12. 12.  Distal Metatarsal Articular Angle (DMMA)Defines the relationship of the distal articular surface of the 1st MT to the longitudinal axis. Quantities the magnitude of lateral slope of articular surface.With subluxation, the articular surface deviates laterally in relationship to the 1st Metatarsal. Usually < 60 .  Proximal Phalangeal Articular Angle (PPAA)
  13. 13. SEVERITY OF DEFORMITYCLASSIFICATION MILD MODERATE SEVEREHallux valgus angle < 20° 20° to 40° >40°1-2 intermetatarsal angle 11° or less. 12- 15° 16° or moreSubluxation of the < 50% 50% to 75% > 75%lateral sesamoid, asmeasured on an APradiograph
  14. 14. TREATMENT Non-operative vs. Operative All patients should be treated non-operatively first.Despite conservative measures, some patients eventually need surgical intervention.
  15. 15. TreatmentNON-OPERATIVE Footwear Modification Widen toe box  decrease lateral deviation of great toe  decrease inflammation and pain Decrease heel height  prevent forward slide of the foot Arch support  may negate effects of pes planus
  16. 16. Contracture of the Achilles tendon Stretching exercises Lengthening of the Achilles tendonThermoplastic night splints
  17. 17. TreatmentSURGICAL  Indications:  Persistent PAIN not cosmetic complaints  Progression of deformity  Failure of non-operative treatment  Goals:  Correct all pathologic elements and yet maintain a biomechanically functional forefoot  Usually will not result in a foot with normal appearance  Combine soft tissue procedures with bony procedures in almost all cases.
  18. 18. TreatmentSURGICAL: SOFT TISSUE PROCEDURE Distal Soft-Tissue ReconstructionMedial and lateral procedures Hallux Valgus angle <30 degrees IMA < 15 degrees High rate of recurrence if done without bony procedure Medial and lateral procedures at the same time contraindicated. Medial Procedures Lateral Procedures  Tighten lax capsule  Capsular release  advancement, plication or resection  adductor longus release or transfer  Abductor must not be detached  Division of transverse MT ligament  risk NV bundle•Medial side procedure recommended•Be aware of cutaneous branch of medial plantar nerve.• Lateral procedure more difficult.•Neurovascular risk.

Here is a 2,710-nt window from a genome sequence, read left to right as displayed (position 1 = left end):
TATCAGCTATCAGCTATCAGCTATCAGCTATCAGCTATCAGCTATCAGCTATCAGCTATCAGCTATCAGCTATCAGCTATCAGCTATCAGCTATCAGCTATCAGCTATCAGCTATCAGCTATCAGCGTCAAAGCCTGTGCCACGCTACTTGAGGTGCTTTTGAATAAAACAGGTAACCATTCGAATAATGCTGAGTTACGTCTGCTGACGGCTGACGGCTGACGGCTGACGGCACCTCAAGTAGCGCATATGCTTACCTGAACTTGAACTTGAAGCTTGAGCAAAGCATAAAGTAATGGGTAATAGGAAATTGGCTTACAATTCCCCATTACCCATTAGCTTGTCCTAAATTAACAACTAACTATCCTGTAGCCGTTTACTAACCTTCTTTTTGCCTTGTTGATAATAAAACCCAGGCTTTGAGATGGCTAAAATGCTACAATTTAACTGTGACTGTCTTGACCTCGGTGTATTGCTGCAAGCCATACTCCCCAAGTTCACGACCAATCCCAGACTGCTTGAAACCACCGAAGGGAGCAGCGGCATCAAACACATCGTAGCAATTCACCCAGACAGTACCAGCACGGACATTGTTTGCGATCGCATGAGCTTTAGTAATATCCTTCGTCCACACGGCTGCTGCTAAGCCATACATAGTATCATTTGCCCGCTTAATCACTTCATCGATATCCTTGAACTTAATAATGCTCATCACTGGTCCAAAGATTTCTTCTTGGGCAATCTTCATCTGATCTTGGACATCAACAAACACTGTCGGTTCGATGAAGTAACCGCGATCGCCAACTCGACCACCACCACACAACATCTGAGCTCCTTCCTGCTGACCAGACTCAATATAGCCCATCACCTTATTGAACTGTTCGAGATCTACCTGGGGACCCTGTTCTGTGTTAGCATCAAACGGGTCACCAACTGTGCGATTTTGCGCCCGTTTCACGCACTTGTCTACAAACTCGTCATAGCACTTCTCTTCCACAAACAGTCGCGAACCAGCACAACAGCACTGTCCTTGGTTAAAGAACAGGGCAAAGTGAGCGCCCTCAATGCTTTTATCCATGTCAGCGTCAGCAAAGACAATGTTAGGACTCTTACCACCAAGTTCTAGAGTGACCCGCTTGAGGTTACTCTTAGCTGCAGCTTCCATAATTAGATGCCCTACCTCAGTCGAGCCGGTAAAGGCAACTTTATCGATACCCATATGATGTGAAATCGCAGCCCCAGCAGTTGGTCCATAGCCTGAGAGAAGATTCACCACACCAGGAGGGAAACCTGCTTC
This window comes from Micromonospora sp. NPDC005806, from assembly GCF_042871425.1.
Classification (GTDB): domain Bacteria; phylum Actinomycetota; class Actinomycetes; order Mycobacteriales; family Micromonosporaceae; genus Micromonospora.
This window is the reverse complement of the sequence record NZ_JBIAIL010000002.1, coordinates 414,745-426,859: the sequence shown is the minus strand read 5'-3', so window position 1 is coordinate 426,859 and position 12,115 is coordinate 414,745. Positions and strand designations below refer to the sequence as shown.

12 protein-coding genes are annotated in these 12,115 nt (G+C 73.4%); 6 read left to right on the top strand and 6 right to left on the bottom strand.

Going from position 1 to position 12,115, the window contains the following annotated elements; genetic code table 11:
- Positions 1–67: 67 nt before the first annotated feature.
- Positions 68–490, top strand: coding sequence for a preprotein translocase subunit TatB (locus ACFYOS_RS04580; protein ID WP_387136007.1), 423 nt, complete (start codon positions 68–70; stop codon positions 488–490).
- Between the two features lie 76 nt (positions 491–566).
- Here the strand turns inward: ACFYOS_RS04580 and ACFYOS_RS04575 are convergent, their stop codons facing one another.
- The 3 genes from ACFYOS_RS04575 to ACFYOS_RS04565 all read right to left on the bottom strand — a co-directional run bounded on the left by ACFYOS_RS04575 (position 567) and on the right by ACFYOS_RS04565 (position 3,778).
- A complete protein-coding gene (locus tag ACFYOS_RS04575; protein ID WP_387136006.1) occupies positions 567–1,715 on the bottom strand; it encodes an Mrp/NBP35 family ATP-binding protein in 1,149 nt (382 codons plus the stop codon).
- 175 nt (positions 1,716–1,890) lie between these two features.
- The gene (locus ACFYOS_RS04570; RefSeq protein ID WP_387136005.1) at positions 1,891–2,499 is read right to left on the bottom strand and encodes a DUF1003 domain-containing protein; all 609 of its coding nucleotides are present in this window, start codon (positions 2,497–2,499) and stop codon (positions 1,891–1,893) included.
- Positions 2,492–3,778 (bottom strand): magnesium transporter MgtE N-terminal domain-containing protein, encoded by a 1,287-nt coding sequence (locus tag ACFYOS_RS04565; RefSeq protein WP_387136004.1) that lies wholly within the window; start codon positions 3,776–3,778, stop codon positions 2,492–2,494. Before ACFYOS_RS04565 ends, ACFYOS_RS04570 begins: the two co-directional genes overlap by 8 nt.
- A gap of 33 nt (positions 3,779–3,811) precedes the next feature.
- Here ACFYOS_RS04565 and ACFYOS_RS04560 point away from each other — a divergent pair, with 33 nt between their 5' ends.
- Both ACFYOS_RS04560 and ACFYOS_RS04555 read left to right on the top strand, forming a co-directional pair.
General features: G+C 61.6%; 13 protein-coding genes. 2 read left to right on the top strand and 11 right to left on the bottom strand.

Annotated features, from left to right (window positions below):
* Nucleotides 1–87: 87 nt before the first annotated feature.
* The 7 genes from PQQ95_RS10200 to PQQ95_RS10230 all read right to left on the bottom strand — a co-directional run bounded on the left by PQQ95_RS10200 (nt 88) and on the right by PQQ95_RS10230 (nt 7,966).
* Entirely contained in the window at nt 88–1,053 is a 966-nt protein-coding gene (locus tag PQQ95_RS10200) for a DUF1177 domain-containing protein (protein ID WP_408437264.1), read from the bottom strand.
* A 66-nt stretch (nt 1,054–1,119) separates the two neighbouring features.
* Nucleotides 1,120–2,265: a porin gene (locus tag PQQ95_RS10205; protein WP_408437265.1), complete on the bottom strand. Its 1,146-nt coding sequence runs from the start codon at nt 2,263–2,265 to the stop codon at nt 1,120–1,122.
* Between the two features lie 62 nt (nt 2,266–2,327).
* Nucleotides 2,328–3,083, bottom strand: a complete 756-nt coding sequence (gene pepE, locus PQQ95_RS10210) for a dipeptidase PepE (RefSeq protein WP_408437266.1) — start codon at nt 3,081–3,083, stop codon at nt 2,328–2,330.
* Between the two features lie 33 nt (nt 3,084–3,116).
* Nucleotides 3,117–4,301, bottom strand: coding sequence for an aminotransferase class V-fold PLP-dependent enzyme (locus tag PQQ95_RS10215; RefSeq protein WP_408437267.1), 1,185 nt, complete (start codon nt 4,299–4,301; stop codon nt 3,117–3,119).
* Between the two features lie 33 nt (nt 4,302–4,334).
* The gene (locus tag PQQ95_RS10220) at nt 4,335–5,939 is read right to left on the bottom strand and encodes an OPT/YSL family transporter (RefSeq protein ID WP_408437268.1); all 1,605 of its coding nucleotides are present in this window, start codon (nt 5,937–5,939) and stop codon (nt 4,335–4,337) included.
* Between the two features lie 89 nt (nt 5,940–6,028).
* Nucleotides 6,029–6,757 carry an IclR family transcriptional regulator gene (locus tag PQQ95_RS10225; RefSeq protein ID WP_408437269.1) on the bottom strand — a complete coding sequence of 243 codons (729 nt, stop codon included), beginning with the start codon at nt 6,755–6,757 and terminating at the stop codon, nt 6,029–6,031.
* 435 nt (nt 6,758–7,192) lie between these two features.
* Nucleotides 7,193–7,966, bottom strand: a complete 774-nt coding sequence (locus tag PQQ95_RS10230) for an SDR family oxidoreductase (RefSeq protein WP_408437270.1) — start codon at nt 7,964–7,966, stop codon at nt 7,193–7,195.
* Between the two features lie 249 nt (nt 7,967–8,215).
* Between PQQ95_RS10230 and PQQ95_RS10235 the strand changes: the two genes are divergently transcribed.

19. 19. TreatmentSURGICAL: Bony Procedures Distal MT: for IM angle 12-150 Mitchell {step cut} Wilson {Oblique} Chevron Proximal MT: for IM angle > 150. Medial opening wedge, lateral closing wedge, cresentic or dome  Phalangeal: Proximal Phalanx Osteotomy-Akin  Combination osteotomies  Arthrodesis of MCP jt / Keller’s excission for arthritis of MTP jt.  Metatarsocunieform procedures: arthrodesis (Lapidus) for hypermobile first ray
  20. 20. Distal MT OsteotomyMitchell Chevron
  21. 21. Proximal CresentericOsteotomy
  22. 22.  Double Osteotomy Technique
  23. 23. Surgical AlgorhythmHVA IMA Procedure< 40° < 13° to 15° modified McBride or distal chevron osteotomy< 40 ° > 13° to 15° modified McBride and proximal osteotomy>40° > 20° modified McBride and proximal osteotomy or arthrodesis
  24. 24. ComplicationsSURGERY Recurrent deformity 20-30% Hallux Varus Pronation deformity Pain Neurologic Injury Osteonecrosis Physeal injury/arrest Nonunion/malunion